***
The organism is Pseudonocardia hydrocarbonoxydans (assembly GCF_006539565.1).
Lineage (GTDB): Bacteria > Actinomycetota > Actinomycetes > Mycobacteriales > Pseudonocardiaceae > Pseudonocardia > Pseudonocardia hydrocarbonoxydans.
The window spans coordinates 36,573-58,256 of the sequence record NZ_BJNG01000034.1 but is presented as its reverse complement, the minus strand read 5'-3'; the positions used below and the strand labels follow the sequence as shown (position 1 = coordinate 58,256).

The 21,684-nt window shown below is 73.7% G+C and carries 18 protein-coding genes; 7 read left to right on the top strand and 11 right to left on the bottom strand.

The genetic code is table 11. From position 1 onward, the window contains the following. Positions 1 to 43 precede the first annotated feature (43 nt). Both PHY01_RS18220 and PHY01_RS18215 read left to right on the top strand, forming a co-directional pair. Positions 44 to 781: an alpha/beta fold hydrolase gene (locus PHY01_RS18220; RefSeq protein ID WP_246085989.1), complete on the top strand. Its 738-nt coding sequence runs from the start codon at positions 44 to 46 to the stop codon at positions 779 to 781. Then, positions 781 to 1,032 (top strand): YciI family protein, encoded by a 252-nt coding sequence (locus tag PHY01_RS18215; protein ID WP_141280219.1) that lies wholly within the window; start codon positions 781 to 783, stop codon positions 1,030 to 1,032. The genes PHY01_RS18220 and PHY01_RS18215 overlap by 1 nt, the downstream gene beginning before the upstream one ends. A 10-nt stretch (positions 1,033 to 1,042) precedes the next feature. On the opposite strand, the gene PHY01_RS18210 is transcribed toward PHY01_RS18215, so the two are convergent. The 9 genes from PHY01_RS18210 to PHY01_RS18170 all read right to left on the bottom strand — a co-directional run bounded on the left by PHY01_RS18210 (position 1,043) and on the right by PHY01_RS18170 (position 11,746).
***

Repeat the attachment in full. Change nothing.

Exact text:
The organism is Pseudonocardia hydrocarbonoxydans (assembly GCF_006539565.1).
Lineage (GTDB): Bacteria > Actinomycetota > Actinomycetes > Mycobacteriales > Pseudonocardiaceae > Pseudonocardia > Pseudonocardia hydrocarbonoxydans.
The window spans coordinates 36,573-58,256 of the sequence record NZ_BJNG01000034.1 but is presented as its reverse complement, the minus strand read 5'-3'; the positions used below and the strand labels follow the sequence as shown (position 1 = coordinate 58,256).

The 21,684-nt window shown below is 73.7% G+C and carries 18 protein-coding genes; 7 read left to right on the top strand and 11 right to left on the bottom strand.

The genetic code is table 11. From position 1 onward, the window contains the following. Positions 1 to 43 precede the first annotated feature (43 nt). Both PHY01_RS18220 and PHY01_RS18215 read left to right on the top strand, forming a co-directional pair. Positions 44 to 781: an alpha/beta fold hydrolase gene (locus PHY01_RS18220; RefSeq protein ID WP_246085989.1), complete on the top strand. Its 738-nt coding sequence runs from the start codon at positions 44 to 46 to the stop codon at positions 779 to 781. Then, positions 781 to 1,032 (top strand): YciI family protein, encoded by a 252-nt coding sequence (locus tag PHY01_RS18215; protein ID WP_141280219.1) that lies wholly within the window; start codon positions 781 to 783, stop codon positions 1,030 to 1,032. The genes PHY01_RS18220 and PHY01_RS18215 overlap by 1 nt, the downstream gene beginning before the upstream one ends. A 10-nt stretch (positions 1,033 to 1,042) precedes the next feature. On the opposite strand, the gene PHY01_RS18210 is transcribed toward PHY01_RS18215, so the two are convergent. The 9 genes from PHY01_RS18210 to PHY01_RS18170 all read right to left on the bottom strand — a co-directional run bounded on the left by PHY01_RS18210 (position 1,043) and on the right by PHY01_RS18170 (position 11,746).